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Michael Cohen breaches Trump's wall of protection

E.J. Dionne Jr. on

Normally, presidents who are in trouble exploit historic foreign policy moments to associate themselves with the majesty of their office and demonstrate their seriousness of purpose.

Only President Trump could use his encounter with North Korean dictator Kim Jong Un to reinforce some of the worst things his former lawyer Michael Cohen said about him in congressional testimony on Wednesday.

Nothing Trump does should surprise us anymore, yet it was still shocking that the man who holds an office once associated with the words "leader of the free world" would refer to a murderous dictator as "my friend." It's clear by now that Trump feels closest to autocrats and is uneasy with truly democratic leaders, as Germany's Chancellor Angela Merkel, among others, has learned.

The president's apparatchiks also gave us an instructive hint as to what an unrestrained Trump might do to the free press. They excluded White House reporters Jonathan Lemire of the Associated Press and Jeff Mason of Reuters from the press pool covering the dinner between Trump and Kim for daring to ask inconvenient questions of our country's elected leader. This wasn't the work of Kim or Vietnam's authoritarian government. It was the imperious action of a man who wishes he could live without the accountability that free government imposes.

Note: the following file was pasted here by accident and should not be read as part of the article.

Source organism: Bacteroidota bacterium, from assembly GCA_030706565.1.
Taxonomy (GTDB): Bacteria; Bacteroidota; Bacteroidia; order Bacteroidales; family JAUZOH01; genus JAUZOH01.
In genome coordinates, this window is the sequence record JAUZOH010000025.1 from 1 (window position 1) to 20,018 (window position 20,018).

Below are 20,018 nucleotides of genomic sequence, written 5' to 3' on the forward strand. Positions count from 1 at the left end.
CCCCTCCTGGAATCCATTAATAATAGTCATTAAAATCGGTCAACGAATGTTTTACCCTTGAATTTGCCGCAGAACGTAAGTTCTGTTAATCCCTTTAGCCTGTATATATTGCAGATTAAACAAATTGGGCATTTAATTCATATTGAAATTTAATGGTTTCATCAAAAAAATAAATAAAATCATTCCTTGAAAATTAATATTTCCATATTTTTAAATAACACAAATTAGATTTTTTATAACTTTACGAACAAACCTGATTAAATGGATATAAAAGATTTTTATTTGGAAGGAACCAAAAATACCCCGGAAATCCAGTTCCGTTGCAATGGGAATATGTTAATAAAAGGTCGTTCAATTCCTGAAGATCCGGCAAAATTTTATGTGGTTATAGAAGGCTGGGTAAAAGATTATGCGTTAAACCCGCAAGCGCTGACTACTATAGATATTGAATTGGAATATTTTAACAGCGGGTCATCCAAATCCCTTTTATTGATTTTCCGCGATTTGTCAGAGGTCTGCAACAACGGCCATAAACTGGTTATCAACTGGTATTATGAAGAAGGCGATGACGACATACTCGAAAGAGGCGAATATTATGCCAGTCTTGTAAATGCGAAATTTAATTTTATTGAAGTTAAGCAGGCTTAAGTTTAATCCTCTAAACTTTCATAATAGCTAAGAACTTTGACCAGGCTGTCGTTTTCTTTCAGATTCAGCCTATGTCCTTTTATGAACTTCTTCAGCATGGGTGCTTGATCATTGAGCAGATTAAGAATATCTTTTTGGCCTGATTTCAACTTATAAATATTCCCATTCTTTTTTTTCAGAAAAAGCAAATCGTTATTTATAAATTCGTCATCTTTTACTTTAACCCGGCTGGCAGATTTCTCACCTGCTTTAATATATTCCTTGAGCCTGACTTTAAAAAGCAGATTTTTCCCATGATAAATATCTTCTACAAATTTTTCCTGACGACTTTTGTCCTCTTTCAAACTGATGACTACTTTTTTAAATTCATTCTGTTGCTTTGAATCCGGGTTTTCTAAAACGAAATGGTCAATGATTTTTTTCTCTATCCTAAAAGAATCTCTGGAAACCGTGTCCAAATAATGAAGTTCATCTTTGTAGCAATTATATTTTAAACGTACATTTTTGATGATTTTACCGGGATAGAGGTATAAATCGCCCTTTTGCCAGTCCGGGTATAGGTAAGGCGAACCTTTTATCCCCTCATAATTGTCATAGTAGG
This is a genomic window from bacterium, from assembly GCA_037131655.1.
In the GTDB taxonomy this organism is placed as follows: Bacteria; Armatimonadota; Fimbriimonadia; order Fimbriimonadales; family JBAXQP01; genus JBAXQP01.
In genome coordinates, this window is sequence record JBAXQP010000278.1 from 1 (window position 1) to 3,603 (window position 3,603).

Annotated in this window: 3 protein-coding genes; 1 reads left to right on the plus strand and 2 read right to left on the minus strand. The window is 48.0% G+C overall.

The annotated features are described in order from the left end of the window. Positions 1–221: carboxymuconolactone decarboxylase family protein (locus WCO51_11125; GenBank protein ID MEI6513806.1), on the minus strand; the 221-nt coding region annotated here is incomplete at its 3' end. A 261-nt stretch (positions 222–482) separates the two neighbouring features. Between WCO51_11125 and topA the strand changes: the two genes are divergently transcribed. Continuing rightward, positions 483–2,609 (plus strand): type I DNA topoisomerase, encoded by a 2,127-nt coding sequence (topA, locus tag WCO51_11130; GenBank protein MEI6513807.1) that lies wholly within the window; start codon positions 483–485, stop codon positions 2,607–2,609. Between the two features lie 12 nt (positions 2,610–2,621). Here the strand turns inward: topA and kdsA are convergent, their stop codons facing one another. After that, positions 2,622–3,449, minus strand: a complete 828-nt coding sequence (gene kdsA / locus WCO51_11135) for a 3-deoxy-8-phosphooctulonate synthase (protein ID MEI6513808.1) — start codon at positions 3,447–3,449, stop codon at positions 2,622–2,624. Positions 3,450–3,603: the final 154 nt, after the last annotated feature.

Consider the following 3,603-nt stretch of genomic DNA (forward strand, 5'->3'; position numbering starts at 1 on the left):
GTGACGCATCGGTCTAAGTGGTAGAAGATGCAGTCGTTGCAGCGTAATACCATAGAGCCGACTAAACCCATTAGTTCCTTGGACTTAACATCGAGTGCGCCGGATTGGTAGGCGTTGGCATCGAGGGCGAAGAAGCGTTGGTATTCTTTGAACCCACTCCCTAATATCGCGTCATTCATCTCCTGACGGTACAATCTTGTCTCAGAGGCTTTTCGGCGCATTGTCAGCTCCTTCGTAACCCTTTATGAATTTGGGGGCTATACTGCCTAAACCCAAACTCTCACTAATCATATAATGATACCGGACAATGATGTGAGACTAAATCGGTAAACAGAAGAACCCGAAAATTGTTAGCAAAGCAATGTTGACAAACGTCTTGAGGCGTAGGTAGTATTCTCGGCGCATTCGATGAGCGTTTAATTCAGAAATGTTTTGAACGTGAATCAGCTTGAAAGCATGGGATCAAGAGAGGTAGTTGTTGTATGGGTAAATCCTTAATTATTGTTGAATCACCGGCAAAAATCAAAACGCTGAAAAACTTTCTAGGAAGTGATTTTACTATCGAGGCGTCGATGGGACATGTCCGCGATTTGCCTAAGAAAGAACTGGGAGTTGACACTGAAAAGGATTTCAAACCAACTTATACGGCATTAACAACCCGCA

It was an appropriate prelude to the attempt of Republicans on the House Oversight Committee -- from the moment the committee's chairman, Rep. Elijah Cummings, D-Md., gaveled Wednesday's hearing to order -- to use procedural maneuvers to block Cohen's testimony. The Democratic majority swept the GOP motion aside, signaling the end to an unaccountable Trump presidency.

"The days of this committee protecting the president at all costs are over," Cummings declared.

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The GOP Congress' obsequiousness toward Trump has been costly to the country. And it's no wonder that the president's apologists sought to keep Cohen from speaking to a national audience.

His testimony was damaging to Trump both personally -- "He is a racist. He is a conman. He is a cheat." -- and legally, since it opened new avenues of inquiry.

Cohen alleged that Trump was informed by his longtime friend Roger Stone of a WikiLeaks dump of emails that could harm Hillary Clinton.

This was not dispositive about whether Trump directly colluded with Russia -- Cohen was careful about this in replying to Rep. Debbie Wasserman Schultz, D-Fla., who was badly hurt by the stolen emails. But as The Washington Post's Philip Bump noted, Cohen's testimony means that "the distance between the candidate and Russia's interference efforts is much shorter than realized."

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